Coping With Infertility In A Marriage
Infertility is when you have trouble getting pregnant or staying pregnant. Fertility problems can happen in women and men and can have many causes. That’s why both people are usually tested for infertility if a couple is having trouble getting pregnant.
Infertility is when you have trouble getting pregnant or staying pregnant. Fertility problems can happen in women and men, and has many causes. Infertility is common.
Some people have a hard time getting pregnant or staying pregnant. You’re generally diagnosed with infertility if you don’t get pregnant after 1 year or more of trying. Or if you have multiple miscarriages. There are treatments for many kinds of infertility. And many people go on to have a healthy pregnancy and a child.
Fertility isn't just a “woman’s problem” or an issue with age. Lots of things can lead to infertility, and it can affect people of all sexes and ages. When a couple has a hard time getting pregnant, either person (or both people) is equally likely to be the cause. That’s why doctors test both people for infertility if a couple is having trouble getting pregnant.
What causes infertility?
There are lots of possible causes of infertility. Seeing a doctor that specializes in infertility can help you figure out what’s causing your fertility problems. He will find the best treatments for you. Sometimes there’s no known reason for infertility. This is unexplained infertility. Unexplained infertility can be really frustrating, but there are still treatment options that you can try.
Causes of infertility in women
Some common reasons for infertility in women include:
- untreated chlamydia or gonorrhea
- not ovulating (not releasing eggs from your ovaries)
- your fallopian tubes are blocked so sperm can’t get to your egg
- poor egg quality
- the shape of your uterus makes it hard for a fertilized egg to implant
- uterine fibroids
Causes of low fertility in men
The most common causes of infertility in men include:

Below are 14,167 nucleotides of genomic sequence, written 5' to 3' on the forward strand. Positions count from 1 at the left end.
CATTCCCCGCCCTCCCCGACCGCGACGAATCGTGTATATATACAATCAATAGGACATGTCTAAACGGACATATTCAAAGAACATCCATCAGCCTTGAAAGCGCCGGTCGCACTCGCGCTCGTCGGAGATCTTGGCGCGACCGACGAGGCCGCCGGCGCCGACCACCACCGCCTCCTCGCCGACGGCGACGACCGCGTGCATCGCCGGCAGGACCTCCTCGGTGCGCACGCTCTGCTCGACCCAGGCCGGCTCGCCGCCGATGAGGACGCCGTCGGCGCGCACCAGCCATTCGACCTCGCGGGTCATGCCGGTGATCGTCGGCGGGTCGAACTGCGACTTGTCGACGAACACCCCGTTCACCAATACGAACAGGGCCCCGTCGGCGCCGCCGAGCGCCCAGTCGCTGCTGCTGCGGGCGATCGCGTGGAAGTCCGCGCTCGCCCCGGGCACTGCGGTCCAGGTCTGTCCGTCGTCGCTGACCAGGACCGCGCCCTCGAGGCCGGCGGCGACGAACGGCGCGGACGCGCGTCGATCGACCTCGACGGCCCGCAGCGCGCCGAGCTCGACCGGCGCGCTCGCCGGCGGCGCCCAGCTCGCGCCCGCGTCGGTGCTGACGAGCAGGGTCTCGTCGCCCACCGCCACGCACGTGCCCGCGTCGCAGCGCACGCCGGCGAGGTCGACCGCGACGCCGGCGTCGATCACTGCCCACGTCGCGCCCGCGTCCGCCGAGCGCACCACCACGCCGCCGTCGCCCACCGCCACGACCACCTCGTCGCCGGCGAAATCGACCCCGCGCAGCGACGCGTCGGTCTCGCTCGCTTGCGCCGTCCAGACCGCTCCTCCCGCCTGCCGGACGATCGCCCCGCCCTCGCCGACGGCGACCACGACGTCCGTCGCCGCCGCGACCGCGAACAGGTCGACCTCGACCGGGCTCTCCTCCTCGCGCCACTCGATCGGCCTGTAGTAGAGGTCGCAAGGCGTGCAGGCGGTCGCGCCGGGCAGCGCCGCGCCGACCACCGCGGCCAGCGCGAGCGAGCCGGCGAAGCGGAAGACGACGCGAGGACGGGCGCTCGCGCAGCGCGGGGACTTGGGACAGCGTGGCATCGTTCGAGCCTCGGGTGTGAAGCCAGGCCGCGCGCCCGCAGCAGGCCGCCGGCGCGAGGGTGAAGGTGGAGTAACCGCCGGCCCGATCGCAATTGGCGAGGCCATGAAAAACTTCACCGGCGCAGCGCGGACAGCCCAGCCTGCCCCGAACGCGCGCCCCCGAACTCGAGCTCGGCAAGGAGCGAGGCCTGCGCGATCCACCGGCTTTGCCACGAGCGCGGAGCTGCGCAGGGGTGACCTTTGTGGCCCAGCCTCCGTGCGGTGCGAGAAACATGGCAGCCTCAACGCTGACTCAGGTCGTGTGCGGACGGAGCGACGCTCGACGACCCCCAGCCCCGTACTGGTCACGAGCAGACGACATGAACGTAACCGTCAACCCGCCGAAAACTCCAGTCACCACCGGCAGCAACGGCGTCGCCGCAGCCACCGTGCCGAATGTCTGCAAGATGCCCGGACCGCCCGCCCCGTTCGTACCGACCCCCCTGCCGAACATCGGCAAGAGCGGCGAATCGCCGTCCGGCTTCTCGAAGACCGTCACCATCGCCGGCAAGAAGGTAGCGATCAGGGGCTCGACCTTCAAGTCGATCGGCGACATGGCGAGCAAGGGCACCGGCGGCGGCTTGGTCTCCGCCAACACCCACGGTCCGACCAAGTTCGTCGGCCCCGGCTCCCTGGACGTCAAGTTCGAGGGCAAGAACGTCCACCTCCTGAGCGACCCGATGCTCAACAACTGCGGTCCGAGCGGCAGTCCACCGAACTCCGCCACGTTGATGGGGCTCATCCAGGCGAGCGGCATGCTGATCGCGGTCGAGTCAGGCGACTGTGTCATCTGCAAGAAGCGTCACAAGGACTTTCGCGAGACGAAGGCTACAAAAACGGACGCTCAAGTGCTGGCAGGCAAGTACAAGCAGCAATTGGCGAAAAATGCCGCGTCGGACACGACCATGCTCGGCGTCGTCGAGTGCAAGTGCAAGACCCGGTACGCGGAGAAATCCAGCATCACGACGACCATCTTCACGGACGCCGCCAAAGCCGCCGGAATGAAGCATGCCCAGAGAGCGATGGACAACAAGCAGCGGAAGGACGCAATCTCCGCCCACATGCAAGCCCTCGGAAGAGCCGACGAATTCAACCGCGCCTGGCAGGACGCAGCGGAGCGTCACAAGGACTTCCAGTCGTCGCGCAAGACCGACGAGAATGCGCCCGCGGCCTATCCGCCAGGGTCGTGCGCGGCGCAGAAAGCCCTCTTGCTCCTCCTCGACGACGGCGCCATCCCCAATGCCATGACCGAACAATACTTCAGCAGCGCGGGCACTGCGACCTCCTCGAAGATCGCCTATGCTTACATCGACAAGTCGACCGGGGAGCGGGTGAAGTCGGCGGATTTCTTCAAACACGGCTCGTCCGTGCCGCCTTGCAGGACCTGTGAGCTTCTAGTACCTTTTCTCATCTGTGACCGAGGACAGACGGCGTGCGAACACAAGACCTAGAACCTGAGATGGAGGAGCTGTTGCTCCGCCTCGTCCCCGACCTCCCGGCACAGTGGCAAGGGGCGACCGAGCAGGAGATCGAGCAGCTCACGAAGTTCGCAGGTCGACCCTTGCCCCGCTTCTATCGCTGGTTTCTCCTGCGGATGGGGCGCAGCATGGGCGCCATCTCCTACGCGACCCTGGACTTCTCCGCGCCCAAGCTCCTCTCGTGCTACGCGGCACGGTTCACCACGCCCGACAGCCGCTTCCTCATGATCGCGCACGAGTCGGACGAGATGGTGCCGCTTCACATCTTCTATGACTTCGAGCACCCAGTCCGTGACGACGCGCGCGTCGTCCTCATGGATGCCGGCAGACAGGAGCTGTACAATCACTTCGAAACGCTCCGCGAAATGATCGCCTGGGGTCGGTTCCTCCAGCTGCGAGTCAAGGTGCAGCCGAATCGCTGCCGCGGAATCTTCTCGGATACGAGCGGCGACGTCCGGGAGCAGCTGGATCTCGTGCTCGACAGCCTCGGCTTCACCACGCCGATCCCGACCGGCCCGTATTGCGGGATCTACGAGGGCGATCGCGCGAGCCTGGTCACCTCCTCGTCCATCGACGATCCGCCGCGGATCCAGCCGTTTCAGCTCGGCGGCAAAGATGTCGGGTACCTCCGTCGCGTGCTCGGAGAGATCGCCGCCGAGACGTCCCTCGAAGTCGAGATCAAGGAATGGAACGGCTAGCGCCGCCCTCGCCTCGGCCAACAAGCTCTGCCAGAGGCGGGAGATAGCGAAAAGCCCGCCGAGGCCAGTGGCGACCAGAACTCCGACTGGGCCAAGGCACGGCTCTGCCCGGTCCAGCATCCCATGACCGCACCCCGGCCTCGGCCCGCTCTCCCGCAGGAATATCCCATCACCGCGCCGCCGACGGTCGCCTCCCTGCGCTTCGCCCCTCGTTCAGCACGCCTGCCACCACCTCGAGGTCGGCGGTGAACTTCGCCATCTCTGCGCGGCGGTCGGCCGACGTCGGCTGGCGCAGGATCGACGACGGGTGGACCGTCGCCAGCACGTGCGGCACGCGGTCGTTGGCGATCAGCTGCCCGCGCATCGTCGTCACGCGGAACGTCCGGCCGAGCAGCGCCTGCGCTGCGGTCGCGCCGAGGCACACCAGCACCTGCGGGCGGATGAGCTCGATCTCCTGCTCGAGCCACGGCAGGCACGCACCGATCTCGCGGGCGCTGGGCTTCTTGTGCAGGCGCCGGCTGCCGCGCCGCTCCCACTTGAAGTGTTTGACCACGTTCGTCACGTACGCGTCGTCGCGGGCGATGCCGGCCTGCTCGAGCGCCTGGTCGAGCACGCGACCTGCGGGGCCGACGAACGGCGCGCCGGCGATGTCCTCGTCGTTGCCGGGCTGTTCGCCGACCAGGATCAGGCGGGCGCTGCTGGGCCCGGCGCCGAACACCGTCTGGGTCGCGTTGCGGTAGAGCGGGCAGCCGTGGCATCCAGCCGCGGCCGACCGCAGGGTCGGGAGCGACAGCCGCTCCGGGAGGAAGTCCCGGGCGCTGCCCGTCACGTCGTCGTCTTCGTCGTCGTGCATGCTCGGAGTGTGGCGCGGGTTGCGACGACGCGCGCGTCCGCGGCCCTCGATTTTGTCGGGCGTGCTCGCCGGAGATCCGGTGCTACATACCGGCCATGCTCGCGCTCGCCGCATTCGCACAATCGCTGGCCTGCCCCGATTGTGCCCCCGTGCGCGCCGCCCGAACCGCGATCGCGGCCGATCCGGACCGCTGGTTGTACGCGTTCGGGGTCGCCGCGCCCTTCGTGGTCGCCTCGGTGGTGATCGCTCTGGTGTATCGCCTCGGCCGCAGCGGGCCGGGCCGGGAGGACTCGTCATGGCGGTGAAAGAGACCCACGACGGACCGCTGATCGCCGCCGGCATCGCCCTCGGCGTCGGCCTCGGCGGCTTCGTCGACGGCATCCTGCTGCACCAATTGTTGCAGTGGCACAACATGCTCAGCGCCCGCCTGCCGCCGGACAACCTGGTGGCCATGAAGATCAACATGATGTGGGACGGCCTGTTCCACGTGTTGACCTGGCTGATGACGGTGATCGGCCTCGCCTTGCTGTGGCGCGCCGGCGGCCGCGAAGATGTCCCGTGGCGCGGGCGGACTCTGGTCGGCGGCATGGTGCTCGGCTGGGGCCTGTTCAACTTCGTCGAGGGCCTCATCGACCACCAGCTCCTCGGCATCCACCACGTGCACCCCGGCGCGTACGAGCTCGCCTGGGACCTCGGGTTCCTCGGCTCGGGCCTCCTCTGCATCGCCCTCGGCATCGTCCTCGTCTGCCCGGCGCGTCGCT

- untreated chlamydia or gonorrhea
- low sperm count (not having enough sperm in your semen)
- poor sperm motility (when sperm doesn’t swim well enough to reach an egg)
- sperm that aren’t formed correctly
- semen that’s too thick for sperm to easily move around in it
- no sperm in your semen
What might increase my risk of this condition?
There are certain health and lifestyle factors that can increase your chances of having fertility problems. They include:
- being older than 35 (for women)
- being very overweight or underweight
- chemotherapy or radiation
- lots of exposure to environmental toxins, like lead or pesticides
- excessive drug or alcohol use
- smoking cigarettes
- not getting recommended testing for chlamydia/gonorrhea
- a history of pelvic inflammatory disease (PID)
- injury to the scrotum and testes
- overheated testicles (from wearing clothing that’s too tight, or swimming or bathing in hot water often and recently)
- having an undescended testicle
Coping With The Stress Of Infertility
Infertility is a medical condition that can touch every aspect of your life -- from the way you feel about yourself, to your relationship with your partner, to your overall perspective on living. It can also be particularly stressful in that it creates a great deal of uncertainty and emotional upheaval in a couple's day-to-day world. If you've been struggling with infertility, you're probably no stranger to stress. But as overwhelming as your situation may seem at times, there are ways to reduce your anxiety. Here are 12 steps to focus attention on your mind and body -- and bring a calmer perspective to your life.